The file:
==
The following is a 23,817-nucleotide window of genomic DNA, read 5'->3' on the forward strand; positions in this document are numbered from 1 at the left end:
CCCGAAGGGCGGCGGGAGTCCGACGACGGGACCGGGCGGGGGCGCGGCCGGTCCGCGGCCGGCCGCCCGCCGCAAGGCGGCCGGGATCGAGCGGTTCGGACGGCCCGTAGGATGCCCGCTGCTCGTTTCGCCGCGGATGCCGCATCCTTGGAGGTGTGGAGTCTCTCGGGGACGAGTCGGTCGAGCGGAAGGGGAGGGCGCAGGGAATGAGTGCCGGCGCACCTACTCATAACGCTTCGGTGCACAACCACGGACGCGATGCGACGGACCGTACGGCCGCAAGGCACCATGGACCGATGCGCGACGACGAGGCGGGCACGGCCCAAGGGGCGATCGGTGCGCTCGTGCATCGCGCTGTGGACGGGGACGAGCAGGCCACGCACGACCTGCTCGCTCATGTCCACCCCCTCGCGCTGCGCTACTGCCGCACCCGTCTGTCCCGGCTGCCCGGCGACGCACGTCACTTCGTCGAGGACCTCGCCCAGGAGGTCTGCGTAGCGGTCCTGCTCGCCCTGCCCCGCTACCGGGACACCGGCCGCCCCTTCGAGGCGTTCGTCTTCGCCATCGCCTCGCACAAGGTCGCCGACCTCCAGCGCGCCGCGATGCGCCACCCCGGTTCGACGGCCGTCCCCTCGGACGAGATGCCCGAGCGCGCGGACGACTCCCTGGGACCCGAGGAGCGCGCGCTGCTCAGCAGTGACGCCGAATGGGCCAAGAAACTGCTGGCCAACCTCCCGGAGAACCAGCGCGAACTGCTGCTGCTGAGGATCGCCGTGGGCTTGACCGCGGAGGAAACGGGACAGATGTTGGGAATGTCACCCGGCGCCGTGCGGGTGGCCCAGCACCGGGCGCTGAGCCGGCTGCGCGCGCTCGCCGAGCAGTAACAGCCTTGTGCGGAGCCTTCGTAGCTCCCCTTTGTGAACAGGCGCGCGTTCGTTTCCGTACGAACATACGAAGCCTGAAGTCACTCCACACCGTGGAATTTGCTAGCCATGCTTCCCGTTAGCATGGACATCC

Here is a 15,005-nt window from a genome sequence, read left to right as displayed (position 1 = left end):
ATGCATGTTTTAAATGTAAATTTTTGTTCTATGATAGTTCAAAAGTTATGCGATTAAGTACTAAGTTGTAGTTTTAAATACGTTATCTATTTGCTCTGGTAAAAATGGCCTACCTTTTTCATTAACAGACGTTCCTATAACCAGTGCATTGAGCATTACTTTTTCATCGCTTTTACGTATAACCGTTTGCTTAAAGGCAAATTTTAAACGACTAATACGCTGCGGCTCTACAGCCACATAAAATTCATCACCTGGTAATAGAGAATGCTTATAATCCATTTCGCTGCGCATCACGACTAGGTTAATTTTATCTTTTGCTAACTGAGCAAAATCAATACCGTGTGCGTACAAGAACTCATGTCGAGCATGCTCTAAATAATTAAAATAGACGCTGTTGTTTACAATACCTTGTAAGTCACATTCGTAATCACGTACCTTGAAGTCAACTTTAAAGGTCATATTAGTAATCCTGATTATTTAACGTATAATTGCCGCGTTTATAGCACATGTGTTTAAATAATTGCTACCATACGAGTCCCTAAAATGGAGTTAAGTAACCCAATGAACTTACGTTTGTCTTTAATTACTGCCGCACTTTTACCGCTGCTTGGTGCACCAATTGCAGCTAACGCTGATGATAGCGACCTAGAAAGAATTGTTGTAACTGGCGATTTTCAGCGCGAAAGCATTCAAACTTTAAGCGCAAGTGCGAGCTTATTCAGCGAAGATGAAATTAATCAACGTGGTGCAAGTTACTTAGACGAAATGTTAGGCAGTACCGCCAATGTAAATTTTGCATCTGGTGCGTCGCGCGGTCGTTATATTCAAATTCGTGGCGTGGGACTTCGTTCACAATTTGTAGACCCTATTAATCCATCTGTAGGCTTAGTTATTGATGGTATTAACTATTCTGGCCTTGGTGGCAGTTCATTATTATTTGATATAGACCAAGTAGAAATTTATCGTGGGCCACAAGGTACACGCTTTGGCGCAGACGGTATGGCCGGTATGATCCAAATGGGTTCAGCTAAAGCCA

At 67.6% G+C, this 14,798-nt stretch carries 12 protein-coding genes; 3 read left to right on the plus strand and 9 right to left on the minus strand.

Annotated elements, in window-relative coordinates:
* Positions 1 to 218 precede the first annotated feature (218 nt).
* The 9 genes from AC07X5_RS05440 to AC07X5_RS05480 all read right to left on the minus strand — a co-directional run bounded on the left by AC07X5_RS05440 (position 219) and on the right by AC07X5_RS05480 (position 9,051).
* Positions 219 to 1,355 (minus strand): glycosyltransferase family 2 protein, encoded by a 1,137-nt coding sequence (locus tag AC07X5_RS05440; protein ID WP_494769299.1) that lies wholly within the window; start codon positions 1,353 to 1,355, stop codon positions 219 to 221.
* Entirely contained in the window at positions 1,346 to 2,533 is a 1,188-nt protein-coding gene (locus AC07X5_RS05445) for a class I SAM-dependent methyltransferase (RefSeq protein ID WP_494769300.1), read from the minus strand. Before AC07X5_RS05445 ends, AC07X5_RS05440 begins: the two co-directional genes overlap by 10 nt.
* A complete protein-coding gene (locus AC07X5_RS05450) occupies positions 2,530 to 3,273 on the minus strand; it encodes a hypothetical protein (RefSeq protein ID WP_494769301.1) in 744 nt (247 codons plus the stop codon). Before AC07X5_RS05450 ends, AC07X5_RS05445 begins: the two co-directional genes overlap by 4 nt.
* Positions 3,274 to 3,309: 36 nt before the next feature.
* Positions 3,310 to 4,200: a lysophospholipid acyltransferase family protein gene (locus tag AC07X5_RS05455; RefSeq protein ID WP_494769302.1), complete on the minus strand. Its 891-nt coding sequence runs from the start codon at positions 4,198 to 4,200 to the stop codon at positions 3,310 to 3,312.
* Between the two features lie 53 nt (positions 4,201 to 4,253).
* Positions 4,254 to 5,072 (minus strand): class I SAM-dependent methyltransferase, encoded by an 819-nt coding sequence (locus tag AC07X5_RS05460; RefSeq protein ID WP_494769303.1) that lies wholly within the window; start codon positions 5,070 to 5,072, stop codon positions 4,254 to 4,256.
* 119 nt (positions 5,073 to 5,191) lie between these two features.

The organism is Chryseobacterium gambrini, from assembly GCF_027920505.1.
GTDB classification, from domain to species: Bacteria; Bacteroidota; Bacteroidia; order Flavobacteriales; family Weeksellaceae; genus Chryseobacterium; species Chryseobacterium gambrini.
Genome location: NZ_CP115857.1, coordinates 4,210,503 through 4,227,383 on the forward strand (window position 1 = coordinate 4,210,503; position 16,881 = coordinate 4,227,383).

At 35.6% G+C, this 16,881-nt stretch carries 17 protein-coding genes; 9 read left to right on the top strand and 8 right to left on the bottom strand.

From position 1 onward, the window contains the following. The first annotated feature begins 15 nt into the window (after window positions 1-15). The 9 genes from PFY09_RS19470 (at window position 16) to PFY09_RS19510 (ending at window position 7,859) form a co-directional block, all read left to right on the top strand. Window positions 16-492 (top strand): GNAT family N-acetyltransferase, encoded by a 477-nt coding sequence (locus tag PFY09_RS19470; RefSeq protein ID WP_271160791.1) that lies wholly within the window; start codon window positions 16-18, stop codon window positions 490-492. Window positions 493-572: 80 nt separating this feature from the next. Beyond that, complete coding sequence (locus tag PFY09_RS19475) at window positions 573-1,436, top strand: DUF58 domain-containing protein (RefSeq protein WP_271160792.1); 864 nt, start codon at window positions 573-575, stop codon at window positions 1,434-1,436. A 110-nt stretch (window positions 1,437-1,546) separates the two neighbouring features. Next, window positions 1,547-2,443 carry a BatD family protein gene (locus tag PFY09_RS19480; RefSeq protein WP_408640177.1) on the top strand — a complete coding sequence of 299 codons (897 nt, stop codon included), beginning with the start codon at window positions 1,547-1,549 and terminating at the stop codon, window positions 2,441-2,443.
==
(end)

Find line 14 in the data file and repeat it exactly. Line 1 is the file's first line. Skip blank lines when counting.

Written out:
* Between the two features lie 53 nt (positions 4,201 to 4,253).